Wednesday, May 29, 2013

Foraged Recipe: Milkweed Shoot, Pancetta, & Ramp Sallet

This is the kind of dish that keeps me foraging. I would go so far as to say it's the kind of dish that represents the lifestyle I aspire to lead: meals made with a mix of wild edibles and high-quality, healthy (mostly) store-bought ingredients. Meals that are quick enough for weeknights, but make dinner feel like a special occasion. Meals that are so good, and so easy, that I will never order take-out Chinese again.

I'm not there yet, but this was a great start.

This dish could better be called: things I picked at the park, mixed with all the bits and pieces left over in my fridge--and it tastes great! But let's face it, sallet is more succinct. A sallet is a mixture of cooked greens, as opposed to a raw-greens salad. Like salads, sallets are pretty versatile, and if you are missing any of these ingredients, feel free to experiment with substitutions, or go without. The core flavors here are milkweed (but you could use green beans or broccoli), pancetta (or bacon or ham), and ramps (or spring onion/scallion).

Crown-tipped coral mushroom. Some coral mushrooms
are toxic, know what you are harvesting.
Since this was a "bit of everything" meal, I tossed in odds & ends, both from the woods and from the bowels of my fridge. I added a small coral mushroom (second one this year--already!), and an absolutely tiny dryad's saddle (less than 1" across). I had 9 sundried tomatoes left in the fridge--what can I do with 9 sundried tomatoes? Into the pan! That sort of thing.
Ramps are usually past at this point, but we were fortunate enough to be able to pick out 3 large handfuls of still-green leaves from our large patch--it took a while to find the good ones though!

The edible milkweed here is the common milkweed, Asclepias syriaca. Common milkweed shoots are not the easiest edible to identify; I plan on doing a post about them in the near future. They have a potentially deadly look-alike, dogbane. It is pretty easy to tell milkweed from dogbane, with a few tips, but even when you rule out the dogbanes, there are a host of potentially toxic milkweeds which are harder to determine. If you do not know how to ID common milkweed, please check with experts and/or books, a meal (no matter how tasty) is not worth the risk!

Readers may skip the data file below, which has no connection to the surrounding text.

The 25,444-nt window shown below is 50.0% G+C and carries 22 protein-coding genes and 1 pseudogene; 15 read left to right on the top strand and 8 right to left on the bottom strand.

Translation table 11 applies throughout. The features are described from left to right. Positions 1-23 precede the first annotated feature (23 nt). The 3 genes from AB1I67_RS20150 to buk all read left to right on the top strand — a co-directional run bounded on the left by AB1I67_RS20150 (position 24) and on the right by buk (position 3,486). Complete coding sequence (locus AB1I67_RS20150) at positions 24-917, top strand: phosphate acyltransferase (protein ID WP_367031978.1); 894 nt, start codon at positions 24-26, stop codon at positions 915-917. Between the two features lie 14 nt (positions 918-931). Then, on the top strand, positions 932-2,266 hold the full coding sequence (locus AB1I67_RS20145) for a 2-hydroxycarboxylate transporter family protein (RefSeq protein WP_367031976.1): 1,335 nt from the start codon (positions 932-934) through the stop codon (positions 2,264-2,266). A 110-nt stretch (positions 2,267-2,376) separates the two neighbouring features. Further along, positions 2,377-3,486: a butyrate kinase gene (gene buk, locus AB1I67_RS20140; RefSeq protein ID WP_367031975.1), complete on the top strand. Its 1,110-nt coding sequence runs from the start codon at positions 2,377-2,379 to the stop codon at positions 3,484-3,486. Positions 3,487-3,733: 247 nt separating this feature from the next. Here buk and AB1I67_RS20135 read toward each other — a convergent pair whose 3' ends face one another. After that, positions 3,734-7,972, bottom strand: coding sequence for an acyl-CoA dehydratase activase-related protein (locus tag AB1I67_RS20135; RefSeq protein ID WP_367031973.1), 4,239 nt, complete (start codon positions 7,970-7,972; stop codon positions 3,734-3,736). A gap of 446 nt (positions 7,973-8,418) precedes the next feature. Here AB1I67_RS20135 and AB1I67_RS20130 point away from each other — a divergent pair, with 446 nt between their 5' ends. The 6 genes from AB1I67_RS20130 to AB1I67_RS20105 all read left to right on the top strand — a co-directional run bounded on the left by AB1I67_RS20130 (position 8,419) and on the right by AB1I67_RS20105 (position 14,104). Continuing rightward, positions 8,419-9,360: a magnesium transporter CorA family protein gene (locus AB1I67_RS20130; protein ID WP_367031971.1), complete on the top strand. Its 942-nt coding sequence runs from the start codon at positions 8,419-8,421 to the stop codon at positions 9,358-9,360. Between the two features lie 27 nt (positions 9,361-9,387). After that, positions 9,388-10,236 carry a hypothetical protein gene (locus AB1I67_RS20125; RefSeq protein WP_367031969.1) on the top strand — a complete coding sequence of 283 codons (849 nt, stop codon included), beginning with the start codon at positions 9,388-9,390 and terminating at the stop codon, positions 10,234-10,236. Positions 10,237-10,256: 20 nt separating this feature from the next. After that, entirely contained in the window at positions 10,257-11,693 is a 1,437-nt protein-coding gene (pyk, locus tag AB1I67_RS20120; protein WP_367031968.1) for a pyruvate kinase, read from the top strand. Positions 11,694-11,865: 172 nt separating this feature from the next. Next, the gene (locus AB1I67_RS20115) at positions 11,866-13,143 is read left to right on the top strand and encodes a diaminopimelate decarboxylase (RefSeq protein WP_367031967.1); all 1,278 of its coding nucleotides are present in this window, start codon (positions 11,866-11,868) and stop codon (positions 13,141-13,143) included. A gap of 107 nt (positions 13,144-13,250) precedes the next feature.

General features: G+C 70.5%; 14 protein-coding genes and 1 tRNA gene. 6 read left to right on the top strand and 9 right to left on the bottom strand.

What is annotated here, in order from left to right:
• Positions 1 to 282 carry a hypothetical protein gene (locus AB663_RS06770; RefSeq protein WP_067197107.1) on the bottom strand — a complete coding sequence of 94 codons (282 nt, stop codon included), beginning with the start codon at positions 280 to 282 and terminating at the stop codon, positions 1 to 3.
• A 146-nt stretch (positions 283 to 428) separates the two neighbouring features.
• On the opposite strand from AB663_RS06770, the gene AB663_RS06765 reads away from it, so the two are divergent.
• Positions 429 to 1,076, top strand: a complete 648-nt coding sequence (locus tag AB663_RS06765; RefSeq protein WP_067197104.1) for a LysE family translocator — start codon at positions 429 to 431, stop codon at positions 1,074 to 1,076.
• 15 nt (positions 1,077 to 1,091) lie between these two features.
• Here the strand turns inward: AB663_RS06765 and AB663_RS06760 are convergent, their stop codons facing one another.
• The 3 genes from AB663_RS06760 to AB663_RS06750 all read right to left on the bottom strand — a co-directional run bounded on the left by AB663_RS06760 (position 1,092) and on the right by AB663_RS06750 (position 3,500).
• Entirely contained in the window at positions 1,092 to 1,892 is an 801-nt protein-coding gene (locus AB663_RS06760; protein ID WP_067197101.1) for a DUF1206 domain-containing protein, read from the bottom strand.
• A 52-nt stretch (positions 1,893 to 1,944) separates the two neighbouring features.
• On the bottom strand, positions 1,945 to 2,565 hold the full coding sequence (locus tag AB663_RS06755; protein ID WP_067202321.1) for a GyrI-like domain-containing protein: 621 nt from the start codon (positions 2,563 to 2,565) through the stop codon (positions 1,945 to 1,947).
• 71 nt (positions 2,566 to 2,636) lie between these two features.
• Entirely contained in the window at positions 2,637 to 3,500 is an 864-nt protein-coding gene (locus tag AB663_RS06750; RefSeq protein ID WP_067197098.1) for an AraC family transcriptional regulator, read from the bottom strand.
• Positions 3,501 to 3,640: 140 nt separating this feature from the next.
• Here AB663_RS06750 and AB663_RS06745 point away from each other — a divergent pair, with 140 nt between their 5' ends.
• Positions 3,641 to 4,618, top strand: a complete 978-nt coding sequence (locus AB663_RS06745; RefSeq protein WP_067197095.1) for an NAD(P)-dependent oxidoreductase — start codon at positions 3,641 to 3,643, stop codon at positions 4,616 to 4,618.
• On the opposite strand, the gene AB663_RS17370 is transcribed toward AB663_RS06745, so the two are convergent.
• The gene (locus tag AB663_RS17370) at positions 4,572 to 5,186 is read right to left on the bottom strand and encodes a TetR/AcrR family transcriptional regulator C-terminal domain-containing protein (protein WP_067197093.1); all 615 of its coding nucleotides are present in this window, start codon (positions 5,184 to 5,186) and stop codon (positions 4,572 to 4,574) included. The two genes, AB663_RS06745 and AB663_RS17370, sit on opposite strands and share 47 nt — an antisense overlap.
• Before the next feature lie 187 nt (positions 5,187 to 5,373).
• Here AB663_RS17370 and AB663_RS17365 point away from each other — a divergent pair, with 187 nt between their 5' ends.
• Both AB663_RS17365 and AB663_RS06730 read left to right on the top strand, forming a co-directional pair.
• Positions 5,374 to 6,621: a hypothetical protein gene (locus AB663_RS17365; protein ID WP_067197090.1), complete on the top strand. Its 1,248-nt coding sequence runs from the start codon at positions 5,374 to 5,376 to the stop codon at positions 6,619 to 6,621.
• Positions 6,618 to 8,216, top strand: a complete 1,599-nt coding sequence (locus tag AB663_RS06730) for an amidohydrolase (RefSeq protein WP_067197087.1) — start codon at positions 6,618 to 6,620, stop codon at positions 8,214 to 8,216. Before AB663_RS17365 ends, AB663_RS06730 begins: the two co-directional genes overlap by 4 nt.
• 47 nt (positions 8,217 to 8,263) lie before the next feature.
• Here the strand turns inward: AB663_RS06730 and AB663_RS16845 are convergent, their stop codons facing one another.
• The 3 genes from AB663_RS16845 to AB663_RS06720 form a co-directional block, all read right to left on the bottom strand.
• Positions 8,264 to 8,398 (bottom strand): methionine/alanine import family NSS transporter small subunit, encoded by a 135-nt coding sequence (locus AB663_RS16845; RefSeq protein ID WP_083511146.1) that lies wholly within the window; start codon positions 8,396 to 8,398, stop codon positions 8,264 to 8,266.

Common milkweed tastes kind of like a broccoli/green bean hybrid, so if you can't identify or can't find milkweed, try one of those.

Milkweed Shoot, Pancetta & Ramp Sallet

for 2, can be doubled

22-30 young milkweed shoots,
   leaves removed
1" thick slab of pancetta, cut into small cubes
9 sundried tomatoes, diced
15 ramp leaves, give or take,
   or substitute 6 scallions, sliced thinly
4-8 oz mushrooms,
   wild, cremini, or shitake, diced
  1. Cut your milkweed shoots into approximately 2" lengths. Bring a pot of water to boil, (enough to cover the shoots). Once boiling, add the milkweed shoots and cook for 5-6 minutes, until softened, stirring occasionally. After draining, run cold water over them, to stop the cooking process.
  2. Add the cubed pancetta to a non-stick fry-pan over medium-high heat. Brown on all sides. 
  3. Add the mushrooms to the pancetta, reduce heat to medium. 
  4. After about a minute, when the mushrooms have just started to release their liquid, add the sundried tomatoes and ramps or scallions. 
  5. After the mixture has cooked for about 10 minutes, and the mushrooms and pancetta are done, add in the cooked milkweed. Stir and cook for about 5 minutes longer, to really get the flavors mixed in together. 
  6. Serve immediately. Can be served over cooked rice or pasta dressed with olive oil & garlic; doing so will stretch the meal for 4 people. 


  1. I would be careful with the milkweed foraging, since milkweed supplies are dwindling for our beautiful monarch butterflies! Farmers' pesticides are killing them off and monarch populations are dwindling as a result. We raise monarchs and are trying to do our part to help their population!

    1. Yes in other posts I emphasized harvesting only from well-established populations, never taking more than 10% of the shoots, and not harvesting a shoot from the same plant 2 years in a row. Milkweed is essential for the life of Monarch butterfly, and also critical to the health of honey and bumble bees.

      Sadly, despite my ethical harvesting, this entire patch is now gone (it used to cover half an acre of land). The town of Andover decided to burn it all, as tick-containing "weeds"